It frustrates me that liberals rarely give enough details for people to understand issues like this. To most people, a surface description of the test does sound like it was Ricci who was being discriminated against. I did not see anyone talking about whether the test addressed skills that were relevant to the job being sought.

    As for diversity, I have noticed that most men do not "get" sex discrimination until it happens to their daughters, something Ginsberg touches on when discussing Rehnquist. As for the assumption that thirteen year old boys would not have as big of a problem with being strip searched, I beg to differ. I remember my son and his friends complaining that the boys' bathroom stalls in their middle school did not have doors but the girls' did. All kids deserve to have their privacy respected.

    "whites want written tests" (2.00 / 0) (#28)
    by diogenes on Fri Jul 10, 2009 at 08:43:32 PM EST
    Are you a racist or something, saying that blacks can't learn to spell as well as whites do?  These guys had plenty of time to study for this test.
    If you gave a civil service test on rap music, a guy like Ricci would still have studied his butt off and got the top score.  

    Talk about a racially stereotyped comment. (5.00 / 0) (#32)
    by TChris on Sat Jul 11, 2009 at 03:00:28 AM EST
    Not all blacks listen to rap and hip hop, and many whites (including this older white male blogger) do.

    Uncalled for all the way around, diogenes (none / 0) (#30)
    by Inspector Gadget on Fri Jul 10, 2009 at 09:36:12 PM EST
    How in the world did you manage to dissect that comment to come to the conclusion you did?

    You want diversity (2.00 / 0) (#6)
    by jimakaPPJ on Fri Jul 10, 2009 at 08:48:59 AM EST
    So Ginsberg grew up in Brooklyn... Sotomayor grew up in Brooklyn....

    How about we find one from Cut 'n Shoot, Texas instead...

    My p[ersonal troll. shows up ;-) (2.00 / 0) (#9)
    by jimakaPPJ on Fri Jul 10, 2009 at 08:54:29 AM EST
    Sotomayor grew up in .... (none / 0) (#7)
    by nycstray on Fri Jul 10, 2009 at 08:51:45 AM EST
    da Bronx.

    Yeah... (5.00 / 1) (#14)
    by kdog on Fri Jul 10, 2009 at 08:58:48 AM EST
    Dodger country vs. Yankee country...may as well be different planets:)

    heh (none / 0) (#23)
    by andgarden on Fri Jul 10, 2009 at 09:46:16 AM EST
    I still say Cut n' Shoot... (2.00 / 0) (#12)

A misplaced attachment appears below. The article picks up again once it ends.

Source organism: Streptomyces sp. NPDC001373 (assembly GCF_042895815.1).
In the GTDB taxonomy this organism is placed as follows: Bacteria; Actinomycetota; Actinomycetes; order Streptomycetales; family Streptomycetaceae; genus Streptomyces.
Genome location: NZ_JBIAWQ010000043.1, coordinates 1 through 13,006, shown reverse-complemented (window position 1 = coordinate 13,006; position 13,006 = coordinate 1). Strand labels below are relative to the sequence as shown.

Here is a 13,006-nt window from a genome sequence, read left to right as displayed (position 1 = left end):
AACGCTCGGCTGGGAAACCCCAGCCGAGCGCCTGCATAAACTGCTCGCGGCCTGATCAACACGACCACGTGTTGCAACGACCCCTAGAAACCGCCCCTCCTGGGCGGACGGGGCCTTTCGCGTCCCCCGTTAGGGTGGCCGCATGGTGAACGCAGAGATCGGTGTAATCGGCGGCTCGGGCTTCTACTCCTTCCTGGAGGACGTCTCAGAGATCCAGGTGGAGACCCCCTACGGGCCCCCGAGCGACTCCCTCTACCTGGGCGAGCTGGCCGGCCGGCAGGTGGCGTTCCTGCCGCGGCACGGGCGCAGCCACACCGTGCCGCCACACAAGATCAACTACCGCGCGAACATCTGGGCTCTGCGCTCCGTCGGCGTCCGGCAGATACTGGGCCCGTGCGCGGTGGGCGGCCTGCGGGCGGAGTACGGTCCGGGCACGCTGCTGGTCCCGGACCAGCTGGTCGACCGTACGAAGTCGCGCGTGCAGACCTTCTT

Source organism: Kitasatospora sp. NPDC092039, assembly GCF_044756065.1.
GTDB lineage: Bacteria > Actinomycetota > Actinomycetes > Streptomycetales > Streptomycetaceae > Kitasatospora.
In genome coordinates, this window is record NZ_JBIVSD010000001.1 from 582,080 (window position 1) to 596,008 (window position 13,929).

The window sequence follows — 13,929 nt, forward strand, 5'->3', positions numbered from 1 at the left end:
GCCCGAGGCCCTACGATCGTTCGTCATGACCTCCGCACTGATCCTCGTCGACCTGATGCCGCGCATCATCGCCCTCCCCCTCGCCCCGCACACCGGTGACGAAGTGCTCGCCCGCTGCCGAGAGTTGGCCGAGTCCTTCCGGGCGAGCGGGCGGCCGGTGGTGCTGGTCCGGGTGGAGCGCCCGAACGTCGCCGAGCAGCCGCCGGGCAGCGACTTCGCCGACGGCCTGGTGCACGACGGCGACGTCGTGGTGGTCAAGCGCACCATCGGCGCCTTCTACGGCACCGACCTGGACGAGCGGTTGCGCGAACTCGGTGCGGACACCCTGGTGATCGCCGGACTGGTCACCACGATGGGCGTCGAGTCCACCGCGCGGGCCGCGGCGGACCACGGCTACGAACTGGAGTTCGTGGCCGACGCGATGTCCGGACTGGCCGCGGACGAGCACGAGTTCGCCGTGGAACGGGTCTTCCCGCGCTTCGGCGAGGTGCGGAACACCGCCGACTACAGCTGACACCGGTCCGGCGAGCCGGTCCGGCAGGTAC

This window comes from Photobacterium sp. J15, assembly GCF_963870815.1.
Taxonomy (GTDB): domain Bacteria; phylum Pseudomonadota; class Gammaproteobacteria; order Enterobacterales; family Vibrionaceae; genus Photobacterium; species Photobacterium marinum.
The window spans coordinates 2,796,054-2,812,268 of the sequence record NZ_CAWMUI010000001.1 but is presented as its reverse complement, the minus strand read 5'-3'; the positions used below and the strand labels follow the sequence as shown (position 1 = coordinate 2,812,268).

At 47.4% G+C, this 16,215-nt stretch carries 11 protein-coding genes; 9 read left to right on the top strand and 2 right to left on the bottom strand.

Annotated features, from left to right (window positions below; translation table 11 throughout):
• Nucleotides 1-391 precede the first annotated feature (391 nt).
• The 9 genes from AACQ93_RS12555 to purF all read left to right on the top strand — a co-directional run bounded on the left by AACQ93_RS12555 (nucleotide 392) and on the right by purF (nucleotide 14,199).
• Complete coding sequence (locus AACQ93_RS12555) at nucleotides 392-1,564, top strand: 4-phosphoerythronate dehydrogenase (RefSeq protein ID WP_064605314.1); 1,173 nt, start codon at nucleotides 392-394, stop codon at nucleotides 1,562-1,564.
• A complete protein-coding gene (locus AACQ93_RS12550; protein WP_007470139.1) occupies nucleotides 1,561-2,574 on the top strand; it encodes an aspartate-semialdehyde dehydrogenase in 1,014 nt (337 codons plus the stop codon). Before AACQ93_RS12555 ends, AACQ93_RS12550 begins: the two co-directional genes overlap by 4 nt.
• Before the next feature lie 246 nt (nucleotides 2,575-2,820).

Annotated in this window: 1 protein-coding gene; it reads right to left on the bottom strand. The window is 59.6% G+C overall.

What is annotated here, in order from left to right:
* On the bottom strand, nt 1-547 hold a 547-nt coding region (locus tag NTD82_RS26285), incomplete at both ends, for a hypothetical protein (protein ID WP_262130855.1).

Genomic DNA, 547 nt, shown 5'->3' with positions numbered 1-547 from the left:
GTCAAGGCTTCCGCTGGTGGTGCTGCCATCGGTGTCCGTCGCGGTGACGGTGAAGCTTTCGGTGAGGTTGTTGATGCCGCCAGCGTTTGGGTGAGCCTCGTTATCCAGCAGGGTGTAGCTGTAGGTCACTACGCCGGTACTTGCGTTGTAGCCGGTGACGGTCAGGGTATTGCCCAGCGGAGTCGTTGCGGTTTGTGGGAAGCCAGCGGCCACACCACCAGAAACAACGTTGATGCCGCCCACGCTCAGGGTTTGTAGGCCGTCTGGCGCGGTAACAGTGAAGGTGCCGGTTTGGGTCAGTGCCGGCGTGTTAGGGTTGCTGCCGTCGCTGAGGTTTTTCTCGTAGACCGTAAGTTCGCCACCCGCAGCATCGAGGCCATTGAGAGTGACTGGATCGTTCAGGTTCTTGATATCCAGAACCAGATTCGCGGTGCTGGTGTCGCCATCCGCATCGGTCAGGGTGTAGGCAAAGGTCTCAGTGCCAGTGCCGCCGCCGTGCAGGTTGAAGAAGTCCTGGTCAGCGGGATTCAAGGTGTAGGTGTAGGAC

by jimakaPPJ on Fri Jul 10, 2009 at 08:56:44 AM EST
    Wow. One from Brooklyn and one from the Bronx and none from the rest of the country..

    BTW - How far apart are the two B's??


    in mindset and attitude. (none / 0) (#24)
    by byteb on Fri Jul 10, 2009 at 09:59:18 AM EST
    a million miles or so.   ;)

    I agree between C&S and either B or B (2.00 / 0) (#25)
    by jimakaPPJ on Fri Jul 10, 2009 at 06:50:54 PM EST
    I wonder if Bish even qualifies (none / 0) (#18)
    by CST on Fri Jul 10, 2009 at 09:17:42 AM EST
    I find it incredible that he has a Texas accent considering his background.

    Heh (none / 0) (#19)
    by CST on Fri Jul 10, 2009 at 09:17:58 AM EST

    None of that (2.00 / 0) (#26)
    by jimakaPPJ on Fri Jul 10, 2009 at 06:52:06 PM EST
    has anything to do with my point.. but nice reframe.

    You have relatives?? (none / 0) (#36)
    by jimakaPPJ on Sat Jul 11, 2009 at 07:25:01 PM EST
    Gosh.......surely not....

    Gee, I am totally impressed (none / 0) (#40)
    by jimakaPPJ on Sun Jul 12, 2009 at 10:33:42 AM EST
    All I can say is I once flew on a flight with Jimmy Carter...

    Oh well, I now why you think yourself so intelligent...


    Your abilties are (none / 0) (#48)
    by jimakaPPJ on Sun Jul 12, 2009 at 03:26:31 PM EST
    only exceeded by your ability to boast.

    Diversity overrated (1.00 / 1) (#1)
    by pluege on Fri Jul 10, 2009 at 05:18:46 AM EST
    a) Among 9 people you are not going to get close to true diversity.

    b) Only a diverse judiciary can reflect the nation's diversity. It can or can't. Thomas is the opposite of a advocate for blacks, going out of his way to denounce his culture, his, heritage, his blackness.

    c) it is wrong to assume a person can not empathize the conditions of anyone other than their own race and gender. Identity politics is generally a bad thing.

    I disagree. (5.00 / 4) (#2)
    by TChris on Fri Jul 10, 2009 at 06:23:14 AM EST